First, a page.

Massacre of the crew of the Americanwhaling ship Superior, by the natives ofTreasury Island, in the Solomon Group. The Sydney Herald publishes a letter from Capt. Mair, of the schooner Ariel, giving the particulars of the murder of twenty six of the crew of the American whaling bark Superior, which sailed from New Bedford, by the savages of Treasury Island. Capt. Mair sailed to the island to inquire the truth of the reported massacre. The following is his account of the affair: I fouCapt. Mair sailed to the island to inquire the truth of the reported massacre. The following is his account of the affair: I found out that six of her crew were prisoners upon the island, and I at once set about trying to get possession of them. For three days more I cruised off the island, having the natives backwards and forward during that time. I went to the beach occasionally, and could see the men, but on every occasion they were strongly guarded. None of the principal natives coming on board, as a last resource I had to secure a native who was related to one of the head chiefs. I put him in irons, and next mor
Copan (Oklahoma, United States) (search for this): article 9
whole of the crew of the Superior, with the exception of himself and five others, had been murdered and the ship burnt. It seems there are two chiefs implicated — Copan, the head man, and America, the next. My prisoner being a relative to America, I resolved to keep him until I got the two other men that chief had, (for each of the two chiefs had, it seems, two men,) and I was finally successful, after a great deal of trouble. The three men, however, whom Copan had possession of, I could not get either by persuasion or by threats. At night I proceeded to the anchorage, where the ship had been taken, and remained there two days. I saw no natives, but I fo, they did so, and were at once surrounded, and by the chief Copan ordered to be put to death. The chief America offered to buy three of the men, and he persuaded Copan to keep the other three to till the ground. These three, as I have already intimated, I could could not recover. The three men on board my vessel say they we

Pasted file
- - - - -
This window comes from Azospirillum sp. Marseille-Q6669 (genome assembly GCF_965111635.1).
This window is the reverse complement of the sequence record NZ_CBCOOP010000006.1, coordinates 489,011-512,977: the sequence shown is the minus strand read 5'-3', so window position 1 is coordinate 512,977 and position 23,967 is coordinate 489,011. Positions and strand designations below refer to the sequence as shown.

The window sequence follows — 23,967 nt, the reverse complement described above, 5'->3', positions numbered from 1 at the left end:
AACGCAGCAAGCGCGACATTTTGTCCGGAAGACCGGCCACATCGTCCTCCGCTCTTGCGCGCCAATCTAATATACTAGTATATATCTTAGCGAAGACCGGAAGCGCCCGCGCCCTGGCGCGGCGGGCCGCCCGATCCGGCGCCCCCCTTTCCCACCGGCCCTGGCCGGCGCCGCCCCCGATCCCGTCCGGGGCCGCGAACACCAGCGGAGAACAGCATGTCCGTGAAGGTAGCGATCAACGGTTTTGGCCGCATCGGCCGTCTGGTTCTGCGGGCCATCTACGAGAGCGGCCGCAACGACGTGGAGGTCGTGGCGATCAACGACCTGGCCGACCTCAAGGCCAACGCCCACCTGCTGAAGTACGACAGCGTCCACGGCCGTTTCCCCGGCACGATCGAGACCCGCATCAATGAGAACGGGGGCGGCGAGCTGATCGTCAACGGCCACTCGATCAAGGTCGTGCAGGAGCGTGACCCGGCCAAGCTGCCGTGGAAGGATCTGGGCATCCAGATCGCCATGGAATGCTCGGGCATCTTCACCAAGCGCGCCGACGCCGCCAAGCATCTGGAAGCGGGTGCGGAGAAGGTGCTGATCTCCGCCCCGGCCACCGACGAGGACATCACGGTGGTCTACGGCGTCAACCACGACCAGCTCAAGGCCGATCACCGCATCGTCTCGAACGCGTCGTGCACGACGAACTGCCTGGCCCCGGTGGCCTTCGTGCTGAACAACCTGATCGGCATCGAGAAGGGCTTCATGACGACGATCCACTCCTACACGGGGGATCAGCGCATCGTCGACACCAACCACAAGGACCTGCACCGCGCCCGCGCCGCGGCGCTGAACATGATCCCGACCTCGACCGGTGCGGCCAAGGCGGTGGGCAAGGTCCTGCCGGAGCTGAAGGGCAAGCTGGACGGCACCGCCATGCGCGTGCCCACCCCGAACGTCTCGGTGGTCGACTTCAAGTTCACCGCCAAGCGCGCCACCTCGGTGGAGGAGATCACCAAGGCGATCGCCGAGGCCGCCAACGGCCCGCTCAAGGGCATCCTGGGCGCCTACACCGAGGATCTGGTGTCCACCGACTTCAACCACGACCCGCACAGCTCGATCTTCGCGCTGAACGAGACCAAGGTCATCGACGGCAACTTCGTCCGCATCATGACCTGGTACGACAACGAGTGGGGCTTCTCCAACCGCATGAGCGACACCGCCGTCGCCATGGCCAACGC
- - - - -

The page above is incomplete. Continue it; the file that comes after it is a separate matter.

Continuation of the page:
R. D. Woods (search for this): article 9
t the two other men that chief had, (for each of the two chiefs had, it seems, two men,) and I was finally successful, after a great deal of trouble. The three men, however, whom Copan had possession of, I could not get either by persuasion or by threats. At night I proceeded to the anchorage, where the ship had been taken, and remained there two days. I saw no natives, but I found the ship's jibboom on the beach, together with pieces of burnt timber, staves, &c. The bark Superior, R. D. Woods, master, (Woods owner) of New Bedford, sailed from that port on the 24th June, 1857, made Treary Island on the 12th of September, 1860, and came to anchor there on the same day. On the 13th, 14th and 15th of that month the crew were employed in wooding and watering, and, from the men's statement, were visited by a great number of natives, armed. On Sunday, the 16th, nine of the crew went ashore. The carpenter and two men went to the settlement and were murdered in one of the native huts